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Tootsie

Tootsie.

Tootsie is a 1982 comedy film.

CastEdit

Singing castEdit

Non-singing castEdit

PlotEdit

Michael Dorsey (Dustin Hoffman) is a respected but perfectionist actor. Nobody in New York wants to hire him anymore because he is difficult to work with. According to his long-suffering agent George Fields, Michael's attention to detail and difficult reputation led a commercial he worked on to run significantly over-schedule, because the idea of a tomato sitting down was "illogical" to him. After many months without a job, Michael hears of an opening on the popular daytime soap opera Southwest General from his friend and acting student Sandy Lester, who tries out for the role of a hospital administrator Emily Kimberly but does not get it. In desperation, and as a result of his agent telling him that "no one will hire you", he dresses as a woman, auditions as "Dorothy Michaels" and wins the part. Michael takes the job as a way to raise $8,000 to produce a play, written by his roommate Jeff Slater and to star Sandy, titled Return to Love Canal. Michael plays his character as a feisty, feminist administrator, which surprises the other actors and crew who expected Emily to be (as written) another swooning female in the plot. His character quickly becomes a television sensation.

When Sandy catches Michael in her bedroom half undressed (he wanted to try on her clothes in order to get more ideas for Dorothy's outfits), he covers up by professing he wants to have sex with her. They have sex despite his better judgment about her self-esteem issues. Michael believes Sandy is too emotionally fragile to handle the truth about him winning the part, especially after noticing her strong resentment of Dorothy. Their relationship, combined with his deception, complicates his now-busy schedule. Exacerbating matters further, he is strongly attracted to one of his co-stars, lovely, soft-spoken Julie Nichols, a single mother in an unhealthy relationship with the show's amoral, sexist director, Ron Carlisle. At a party, when Michael (as himself) approaches Julie with a pick-up line that she had previously told Dorothy she would be receptive towards, she throws a drink in his face. Later, as Dorothy, when he makes tentative advances, Julie—having just ended her relationship with Ron per Dorothy's advice—confesses that she has feelings about Dorothy which confuse her, but is not emotionally ready to be in a romantic relationship with a woman.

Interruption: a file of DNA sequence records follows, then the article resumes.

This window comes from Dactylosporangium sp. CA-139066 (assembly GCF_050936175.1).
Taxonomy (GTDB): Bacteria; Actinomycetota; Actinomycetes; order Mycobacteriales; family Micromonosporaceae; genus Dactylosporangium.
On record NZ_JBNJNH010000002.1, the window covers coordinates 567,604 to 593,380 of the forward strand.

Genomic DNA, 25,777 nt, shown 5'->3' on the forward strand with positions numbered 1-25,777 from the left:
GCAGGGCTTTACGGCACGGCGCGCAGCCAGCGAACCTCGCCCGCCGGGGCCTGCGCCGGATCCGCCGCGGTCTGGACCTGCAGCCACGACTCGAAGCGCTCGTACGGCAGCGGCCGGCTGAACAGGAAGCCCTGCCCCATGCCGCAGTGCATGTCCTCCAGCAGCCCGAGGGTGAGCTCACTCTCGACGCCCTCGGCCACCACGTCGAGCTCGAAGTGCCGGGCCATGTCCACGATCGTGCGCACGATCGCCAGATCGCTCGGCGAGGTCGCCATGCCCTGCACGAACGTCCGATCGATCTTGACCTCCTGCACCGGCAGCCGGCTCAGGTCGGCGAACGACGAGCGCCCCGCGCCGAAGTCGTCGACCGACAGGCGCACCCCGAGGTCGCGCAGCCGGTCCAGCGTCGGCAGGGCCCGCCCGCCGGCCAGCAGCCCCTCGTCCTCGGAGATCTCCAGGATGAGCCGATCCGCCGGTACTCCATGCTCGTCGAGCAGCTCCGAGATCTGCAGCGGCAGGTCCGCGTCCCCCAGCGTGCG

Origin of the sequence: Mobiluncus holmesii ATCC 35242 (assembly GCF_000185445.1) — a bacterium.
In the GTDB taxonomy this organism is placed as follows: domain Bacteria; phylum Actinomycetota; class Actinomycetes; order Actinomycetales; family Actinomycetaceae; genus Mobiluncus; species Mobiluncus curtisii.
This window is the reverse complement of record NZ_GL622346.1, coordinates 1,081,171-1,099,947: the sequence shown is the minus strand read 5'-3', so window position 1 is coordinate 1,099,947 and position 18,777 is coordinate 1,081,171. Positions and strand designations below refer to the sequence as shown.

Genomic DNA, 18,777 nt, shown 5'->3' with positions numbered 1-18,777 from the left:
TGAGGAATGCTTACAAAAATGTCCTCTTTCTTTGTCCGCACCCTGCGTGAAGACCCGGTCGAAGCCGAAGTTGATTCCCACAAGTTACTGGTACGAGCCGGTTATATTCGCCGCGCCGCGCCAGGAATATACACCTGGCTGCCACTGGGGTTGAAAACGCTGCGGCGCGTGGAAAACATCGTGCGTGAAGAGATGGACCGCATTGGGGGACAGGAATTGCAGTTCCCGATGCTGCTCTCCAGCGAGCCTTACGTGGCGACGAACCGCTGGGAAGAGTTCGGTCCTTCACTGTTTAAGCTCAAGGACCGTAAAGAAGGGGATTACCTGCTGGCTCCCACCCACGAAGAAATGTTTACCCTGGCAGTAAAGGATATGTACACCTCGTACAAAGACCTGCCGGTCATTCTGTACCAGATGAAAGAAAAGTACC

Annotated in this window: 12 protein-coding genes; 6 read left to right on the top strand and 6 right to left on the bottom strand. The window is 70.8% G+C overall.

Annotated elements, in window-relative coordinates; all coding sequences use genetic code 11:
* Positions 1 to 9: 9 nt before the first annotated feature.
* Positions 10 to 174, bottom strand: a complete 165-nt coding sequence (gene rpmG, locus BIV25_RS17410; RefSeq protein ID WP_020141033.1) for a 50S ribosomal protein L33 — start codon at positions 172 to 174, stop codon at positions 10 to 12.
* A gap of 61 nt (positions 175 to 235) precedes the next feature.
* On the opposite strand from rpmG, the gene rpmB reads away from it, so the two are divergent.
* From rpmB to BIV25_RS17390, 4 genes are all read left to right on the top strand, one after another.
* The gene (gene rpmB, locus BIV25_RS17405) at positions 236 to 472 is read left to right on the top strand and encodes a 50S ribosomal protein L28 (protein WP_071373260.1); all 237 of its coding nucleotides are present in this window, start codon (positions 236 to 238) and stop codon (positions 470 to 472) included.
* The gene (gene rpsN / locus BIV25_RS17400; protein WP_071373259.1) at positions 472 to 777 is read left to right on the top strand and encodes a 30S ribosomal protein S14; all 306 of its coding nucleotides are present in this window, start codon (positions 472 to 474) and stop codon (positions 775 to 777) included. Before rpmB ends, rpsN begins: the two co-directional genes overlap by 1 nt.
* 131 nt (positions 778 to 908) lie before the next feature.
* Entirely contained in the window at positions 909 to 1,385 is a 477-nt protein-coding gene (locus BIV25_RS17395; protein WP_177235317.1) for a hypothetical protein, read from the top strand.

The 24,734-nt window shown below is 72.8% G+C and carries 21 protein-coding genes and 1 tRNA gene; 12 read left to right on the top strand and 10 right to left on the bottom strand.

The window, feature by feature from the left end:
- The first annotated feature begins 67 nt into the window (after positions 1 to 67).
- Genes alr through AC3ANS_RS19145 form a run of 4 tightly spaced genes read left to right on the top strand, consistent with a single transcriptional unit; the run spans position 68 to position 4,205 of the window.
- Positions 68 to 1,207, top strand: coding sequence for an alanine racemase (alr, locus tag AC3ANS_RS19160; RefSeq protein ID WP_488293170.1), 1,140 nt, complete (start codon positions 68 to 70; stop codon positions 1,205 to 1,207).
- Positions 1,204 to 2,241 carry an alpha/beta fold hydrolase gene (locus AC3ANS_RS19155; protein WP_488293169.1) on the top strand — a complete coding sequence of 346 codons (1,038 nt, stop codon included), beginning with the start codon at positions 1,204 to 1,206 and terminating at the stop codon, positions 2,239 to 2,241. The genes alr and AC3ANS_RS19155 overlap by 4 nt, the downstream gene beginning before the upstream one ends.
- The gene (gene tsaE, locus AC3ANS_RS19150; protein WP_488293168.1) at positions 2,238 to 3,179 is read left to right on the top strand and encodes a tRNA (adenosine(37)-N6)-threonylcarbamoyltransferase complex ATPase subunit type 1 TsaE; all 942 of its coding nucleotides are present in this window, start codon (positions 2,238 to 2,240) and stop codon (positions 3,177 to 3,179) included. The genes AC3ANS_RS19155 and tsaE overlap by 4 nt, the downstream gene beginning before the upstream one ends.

Meanwhile, Dorothy has her own admirers to contend with: older cast member John Van Horn and Julie's widowed father Les. Les proposes marriage, insisting Michael/Dorothy "think about it" before answering; he leaves immediately and returns home to find co-star John, who almost forces himself on Dorothy until Jeff walks in on them. John apologizes for intruding and leaves. The tipping point comes when, due to Dorothy's popularity, the show's producers want to extend her contract for another year. Michael finds a clever way to extricate himself. When the cast is forced to perform the show live, he improvises a grand speech on camera, pulls off his wig and reveals that he is actually the character's twin brother who took her place to avenge her. Sandy and Les, who are all watching at home, react with the same level of shock as the cast and crew of the show, with the exception being Jeff, who simply remarks, "That is one nutty hospital!" The revelation allows everybody a more-or-less graceful way out. Julie, however, is so outraged that she slugs him in the stomach in front of the cast once the cameras have stopped rolling before storming off. Some weeks later, Michael is moving forward with producing Jeff's play. He awkwardly makes peace with Les in a bar, and Les shows tentative support for Michael's attraction to Julie. Later, Michael waits for Julie outside the studio. Julie resists talking but finally admits she misses Dorothy. Michael confesses, "I was a better man with you as a woman than I ever was with a woman as a man." At that, she forgives him and they walk off, Julie asking him to lend her a dress.

Musical numbersEdit

  • "That's All" - Les
  • "Mary's a Grand Old Name" - Les
  • "I'll Know" - John

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